British And Irish Foods

I was delighted to discover, in a random Jewel Osco in the middle of nowhere in Illinois, a supermarket section entitled “British and Irish foods”. For a nation whose national dish is curry and whose culinary achievements are usually mocked, I was curious to see what on earth was in there.

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Here are the results:

  • Tea
  • Digestives
  • Lucozade
  • Heinz beans
  • Sarson’s vinegar

I was also tickled to note the price of said beans.

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Although the pound may be weak right now, I think I’ll wait until I’m back in Blighty before I indulge with beans on toast.

Student Politics at Northwestern

There’s no solution to politics, which is one reason I’m not into it. (Though I do like Rage Against The Machine.)

This stand, found a few weeks ago on the pavement outside the Kellogg building, caught my eye.

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… yep, that poster on the side there says “I LOVE CAPITALISM”. (And yes, I’m aware of the irony of an MBA thinking this is notable.) It turned out to be a promo for a speaking event by someone called David Horowitz.

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Sure, we do have student politics in the UK … it just looks different.

Chicago Blues

Two facts about Chicago:

  • The people are very friendly
  • There is an excellent blues / jazz scene

The combination of these two facts led me to be on stage last night at Kingston Mines, courtesy of Charlie Love and The Silky Smooth Band.

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Charlie (the gentleman in the middle) kindly lent me his guitar, a vintage Les Paul, and allowed me to solo for his introductory track. (It’s a vintage guitar now, but it was new when he bought it.) Although I didn’t embarrass myself on stage, Charlie clearly stamped his authority as soon as he reclaimed his rightful place.

All in all, a most memorable evening!

File Compare

On a walk along Noyes here in Evanston, I spotted this outside what looked like a halls of residence for the undergraduate school. Since we don’t have proms in the UK (but we’ve heard a lot about them), this piqued my interest.

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Two more quick notes on the culture diff.

  • Light switches. In the UK, we push or flip down to turn them on. In the States, they flip up to turn on.
  • They call all biscuits “cookies”. Even the shortbread biscuit – clearly a biscuit – is called a cookie here. I feel that the Americans need to appreciate biscuits as we do.

Business Leadership Club – Utah 2008

As I start my travels to start the Utah Business Leadership Trek, I peer out through the porthole of my vehicle. Denver. Planes with propellors. Grand Junction. I cling to my phone. EDGE signal unavailable. Utah. Fewer bars. Crazy bus drivers. Last Facebook status update. Dirt tracks. Red sand.

No signal.

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This is a bad sign

Mission Statement

I’m not a typical participant for this type of trip. I’m at my most comfortable in a Starbucks with my laptop, good WiFi and a chai tea latte. The reason I came clearly isn’t to hike. I came to figure out a few things about myself in my desire to become a better leader. So goodbye to the comfort zone for one week, and I will discover how I perform.

What I don’t realise is how far outside my comfort zone I am.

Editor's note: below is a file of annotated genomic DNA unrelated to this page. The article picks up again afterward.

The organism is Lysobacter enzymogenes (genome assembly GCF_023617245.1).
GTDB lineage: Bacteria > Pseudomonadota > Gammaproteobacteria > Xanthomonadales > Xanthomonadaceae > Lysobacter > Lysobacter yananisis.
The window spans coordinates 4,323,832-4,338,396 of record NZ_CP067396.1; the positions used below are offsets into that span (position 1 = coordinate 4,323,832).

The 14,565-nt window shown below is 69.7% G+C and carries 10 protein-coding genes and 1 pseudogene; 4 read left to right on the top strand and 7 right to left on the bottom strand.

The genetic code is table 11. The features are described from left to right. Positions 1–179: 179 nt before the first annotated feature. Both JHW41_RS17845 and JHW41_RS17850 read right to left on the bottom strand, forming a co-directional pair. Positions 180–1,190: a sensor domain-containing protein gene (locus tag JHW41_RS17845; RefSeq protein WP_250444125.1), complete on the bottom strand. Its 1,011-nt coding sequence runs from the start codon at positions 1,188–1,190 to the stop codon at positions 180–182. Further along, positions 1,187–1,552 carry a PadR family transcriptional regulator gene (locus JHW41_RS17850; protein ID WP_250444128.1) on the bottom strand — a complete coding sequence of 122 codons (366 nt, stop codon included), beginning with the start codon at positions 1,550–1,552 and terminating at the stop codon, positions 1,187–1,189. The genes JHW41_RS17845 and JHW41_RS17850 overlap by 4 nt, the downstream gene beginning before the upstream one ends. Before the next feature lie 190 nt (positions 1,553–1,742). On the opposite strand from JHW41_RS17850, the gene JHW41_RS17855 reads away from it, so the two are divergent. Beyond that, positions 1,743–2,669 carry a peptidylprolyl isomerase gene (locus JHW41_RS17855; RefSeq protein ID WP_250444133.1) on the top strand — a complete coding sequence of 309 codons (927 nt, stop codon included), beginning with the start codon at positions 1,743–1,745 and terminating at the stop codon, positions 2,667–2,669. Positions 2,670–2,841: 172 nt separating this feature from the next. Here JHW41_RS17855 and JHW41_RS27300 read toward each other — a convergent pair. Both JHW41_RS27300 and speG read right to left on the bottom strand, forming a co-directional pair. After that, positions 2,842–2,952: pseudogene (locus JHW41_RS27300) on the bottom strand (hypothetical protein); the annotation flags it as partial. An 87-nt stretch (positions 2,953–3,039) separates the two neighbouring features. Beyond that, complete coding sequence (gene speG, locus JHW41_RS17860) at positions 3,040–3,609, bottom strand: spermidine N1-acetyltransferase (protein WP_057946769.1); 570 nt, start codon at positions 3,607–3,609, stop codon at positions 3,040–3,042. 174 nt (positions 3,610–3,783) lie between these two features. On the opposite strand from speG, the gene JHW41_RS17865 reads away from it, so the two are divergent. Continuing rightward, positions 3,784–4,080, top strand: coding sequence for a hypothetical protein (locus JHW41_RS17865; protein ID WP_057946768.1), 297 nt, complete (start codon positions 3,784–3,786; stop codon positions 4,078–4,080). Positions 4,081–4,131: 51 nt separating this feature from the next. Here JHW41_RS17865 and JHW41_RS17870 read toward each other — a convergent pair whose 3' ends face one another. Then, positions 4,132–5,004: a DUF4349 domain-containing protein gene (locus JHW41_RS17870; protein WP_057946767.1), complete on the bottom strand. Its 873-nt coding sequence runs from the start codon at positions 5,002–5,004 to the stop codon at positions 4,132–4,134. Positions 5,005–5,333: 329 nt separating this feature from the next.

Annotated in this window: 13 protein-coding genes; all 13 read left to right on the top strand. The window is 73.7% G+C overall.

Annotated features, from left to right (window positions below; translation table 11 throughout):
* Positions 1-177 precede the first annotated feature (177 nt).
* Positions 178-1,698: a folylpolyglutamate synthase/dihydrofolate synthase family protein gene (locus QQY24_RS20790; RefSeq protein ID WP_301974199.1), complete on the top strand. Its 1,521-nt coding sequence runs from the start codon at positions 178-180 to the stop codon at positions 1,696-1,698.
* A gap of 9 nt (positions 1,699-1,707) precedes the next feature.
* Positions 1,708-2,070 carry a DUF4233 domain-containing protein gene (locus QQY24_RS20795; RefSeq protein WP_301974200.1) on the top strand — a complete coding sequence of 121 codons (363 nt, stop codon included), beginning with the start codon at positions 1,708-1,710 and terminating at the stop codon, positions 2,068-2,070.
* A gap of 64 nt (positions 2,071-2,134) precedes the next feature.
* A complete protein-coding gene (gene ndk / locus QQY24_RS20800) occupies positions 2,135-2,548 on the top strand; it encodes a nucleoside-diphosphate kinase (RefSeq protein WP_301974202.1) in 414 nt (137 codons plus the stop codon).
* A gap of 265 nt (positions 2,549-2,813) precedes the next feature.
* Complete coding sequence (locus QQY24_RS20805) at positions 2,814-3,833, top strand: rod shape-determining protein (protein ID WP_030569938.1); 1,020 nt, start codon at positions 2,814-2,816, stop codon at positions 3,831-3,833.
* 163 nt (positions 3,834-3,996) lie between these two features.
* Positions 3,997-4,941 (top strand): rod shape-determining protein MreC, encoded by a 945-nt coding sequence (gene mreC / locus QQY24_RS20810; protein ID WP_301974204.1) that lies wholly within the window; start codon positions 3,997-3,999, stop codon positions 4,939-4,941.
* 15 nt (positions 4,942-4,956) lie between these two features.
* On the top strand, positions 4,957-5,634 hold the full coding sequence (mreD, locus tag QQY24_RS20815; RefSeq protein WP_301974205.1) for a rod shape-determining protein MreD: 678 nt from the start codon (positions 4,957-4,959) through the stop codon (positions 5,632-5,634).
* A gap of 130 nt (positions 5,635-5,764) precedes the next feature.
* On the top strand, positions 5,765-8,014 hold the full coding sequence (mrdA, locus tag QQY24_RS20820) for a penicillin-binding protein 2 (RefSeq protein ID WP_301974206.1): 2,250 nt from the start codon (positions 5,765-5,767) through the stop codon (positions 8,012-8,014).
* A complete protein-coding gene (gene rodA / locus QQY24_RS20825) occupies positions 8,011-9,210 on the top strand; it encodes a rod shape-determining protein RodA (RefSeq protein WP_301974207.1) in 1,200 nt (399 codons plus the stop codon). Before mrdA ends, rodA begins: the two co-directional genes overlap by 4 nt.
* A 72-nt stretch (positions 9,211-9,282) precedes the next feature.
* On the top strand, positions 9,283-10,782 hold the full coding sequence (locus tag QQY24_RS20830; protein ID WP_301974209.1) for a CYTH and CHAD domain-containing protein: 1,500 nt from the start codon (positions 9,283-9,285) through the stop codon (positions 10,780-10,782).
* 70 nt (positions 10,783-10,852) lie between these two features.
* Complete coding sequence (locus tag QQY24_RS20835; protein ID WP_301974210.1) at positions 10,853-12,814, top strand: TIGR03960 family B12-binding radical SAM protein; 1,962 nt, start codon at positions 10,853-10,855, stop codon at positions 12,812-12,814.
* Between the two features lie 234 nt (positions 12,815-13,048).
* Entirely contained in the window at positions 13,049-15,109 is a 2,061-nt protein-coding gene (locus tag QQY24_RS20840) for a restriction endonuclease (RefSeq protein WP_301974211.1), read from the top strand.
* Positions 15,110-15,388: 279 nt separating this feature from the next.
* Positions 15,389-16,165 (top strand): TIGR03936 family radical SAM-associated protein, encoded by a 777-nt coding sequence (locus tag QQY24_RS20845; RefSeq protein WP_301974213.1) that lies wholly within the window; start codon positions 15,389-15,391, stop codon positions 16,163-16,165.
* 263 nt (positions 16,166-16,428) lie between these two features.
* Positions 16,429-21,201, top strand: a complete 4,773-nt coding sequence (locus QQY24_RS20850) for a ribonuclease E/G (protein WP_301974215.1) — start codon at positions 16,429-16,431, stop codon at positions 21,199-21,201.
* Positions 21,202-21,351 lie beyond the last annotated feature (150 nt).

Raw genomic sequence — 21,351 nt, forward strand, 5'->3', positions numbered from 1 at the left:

Exit Plan

The first night, we camp next to the truck. Sleep is tough, as it’s well below freezing, we are sleeping on a rock, and we have tarps rather than tents. Exit plan: sneak into the truck while everyone is asleep and get the hell out.

The idea of the week is that after we are all orientated and can function safely in the desert, we are all allocated team roles, and we are the ones who figure out where we are going that day, how we can get enough water to keep going, and where we might camp that night. Over the course of our interactions, we learn some leadership theories, and also more about ourselves through constructive peer feedback. It sounds great to me – this is why I came. Now if we could do this in a nice little coffee shop somewhere, that would be even better. Exit plan: steal water and walk back to civilisation.

We are issued with food, water, climbing gear and five wet wipes. We move away from the truck.

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This is the cleanest we will be for the next seven days

We walk down into the canyon. Lunch. The echo invites us to sing “In The Air Tonight”. We hike on. An exit point. By the time we get to the top, I am ready to curl up into the foetal position – however, the sun is dropping fast and we need to find a camp. The decision comes down to me – I vote we move on a little further, and blind luck rewards us with an area we can camp in.

As darkness creeps over us, we reflect upon the day’s activities. Today was an important day – later I will realise that I was able to make some fairly reasonable decisions while under stress and outside my comfort zone. For the moment, I just want a shower and a decent hotel room. Perhaps an hour or so playing on Xbox. Exit plan: fake an injury and get taken back to the truck. Gain control of the vehicle get the hell out.

I’m through it, Harry

The next day, everything changes. We head through canyons and make it past a lot of strange obstacles – huge boulders, ungainly packs and bird poo. The team works well together to get us going in the right direction, and over any obstacle we encounter. There are no more exit plans – the only way out is through. We are Ninjas. Our kung-fu is strong.

After that day, I knew nothing could stop us. Hundred foot rappels, steep ascents over exposed rock faces. I was right.